Apply a heavy spiral of Gorilla glue onto the top of the bottom story box. Stack the second story box onto the bottom with the dormer opening facing the front. Allow time for the glue to fully dry, overnight is best.
Pop your dormer into the cut hole for it (you’ll want your roof on top of it already). Apply hot glue around the edges and opening, holding the dormer in place as you do, like a caulk in between where the two boxes meet. There will need to be some overlap where the dormer actually sits about an inch inside of the 2nd story box. Using corner brace pieces made out of scrap, attach the dormer inside of the 2nd story wherever possible using the cat entry on the back to get inside and secure things.
Next cut a bunch of cardboard pieces into 3″ x 6″ rectangles. I used about 60 of these. Before cutting it’s a good idea to move the cat first, if necessary :)
Paint or otherwise decorate, if needed, to match the house. Now you might notice I have some wider and some skinnier tiles, but in all honesty, it makes more sense to make a bunch of 3″ x 6″ pieces, then cut them down to size as needed as yo utile the roof. I wound up tossing a lot of my smaller pieces and making another round of the bigger. Save yourself some time and just make a whole mess of the larger pieces.
Apply the dried tiles to the roof of the house gluing one row at a time and overlapping any glued seams (like for the dormer) to both cover them up and make their hold a little sturdier.
When it came to placing the awning on the front of the cat house (mostly to cover up the unsightly seam between the stories right on the front) I found that hot glue was drying too quickly to actually work. Instead, I wound up digging my Aleene’s Rapid Dry out of my glue stash and holding the thing in place while I had my first few sips of coffee this morning as the glue set up.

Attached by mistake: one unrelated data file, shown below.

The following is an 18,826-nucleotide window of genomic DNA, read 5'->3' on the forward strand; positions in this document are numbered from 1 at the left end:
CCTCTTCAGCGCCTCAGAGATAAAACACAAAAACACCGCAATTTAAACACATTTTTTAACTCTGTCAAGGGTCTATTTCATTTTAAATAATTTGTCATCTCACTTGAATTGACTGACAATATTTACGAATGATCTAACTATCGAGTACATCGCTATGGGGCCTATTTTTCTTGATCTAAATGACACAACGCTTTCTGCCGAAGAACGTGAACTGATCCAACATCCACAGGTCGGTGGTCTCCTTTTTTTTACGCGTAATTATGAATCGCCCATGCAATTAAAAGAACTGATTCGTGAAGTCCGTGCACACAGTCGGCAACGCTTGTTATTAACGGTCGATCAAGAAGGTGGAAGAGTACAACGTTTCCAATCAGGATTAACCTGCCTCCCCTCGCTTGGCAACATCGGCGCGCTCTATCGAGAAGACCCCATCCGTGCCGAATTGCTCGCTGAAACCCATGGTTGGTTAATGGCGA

You’ll need to reinforce this from the inside of the awning to the front of the cardboard house using the corner brace method just in case your cat thinks she can stand on it. If your cat is fat, like my Maybe, it might not hold, but if it is a smaller to more average sized cat, like Marla at 10 pounds, it should do fine. In fact, Marla had me screeching and running across the house this morning when I spied her standing on the awning and checking out the roof. Luckily, it held :)
So here’s the cat house from the back. See how neat that little entrance is for the cats to get in the “attic”? Also, you can sort of tell the general size of this guy. It’s not as big as a cat condo, or anything, but it is bigger than our 60-pound dog, Ollie, for reference. And please ignore the mess over to the side… it’s a bunch of boxes and Christmas wrapping paper needing to be carried out to the trash. Ah, Christmastime :)
And there’s Marla hanging out in the attic! JouJou has pretty much staked out the first floor of this gingerbread cardboard cat house and he’s in it far more than the other cats.
So far, Marla is the only one who has even figured out that the top level is open so she’s the only one that ever goes up there. It’s kind of cute… she gets up there and looks out her little window at the other cats walking by looking down on them, her little tail flicking like mad and making thumping sounds against the cardboard :)
In the end, I spent a few hours 2 days in a row to make this for my cats and I’m absolutely in love with this cat hideaway because the cats are absolutely in love with it. Even with a fairly decent time investment for this project, the low cost of materials make this kitty-centric DIY a total win in my book. Yay for crafts that actually get used, amIright? :)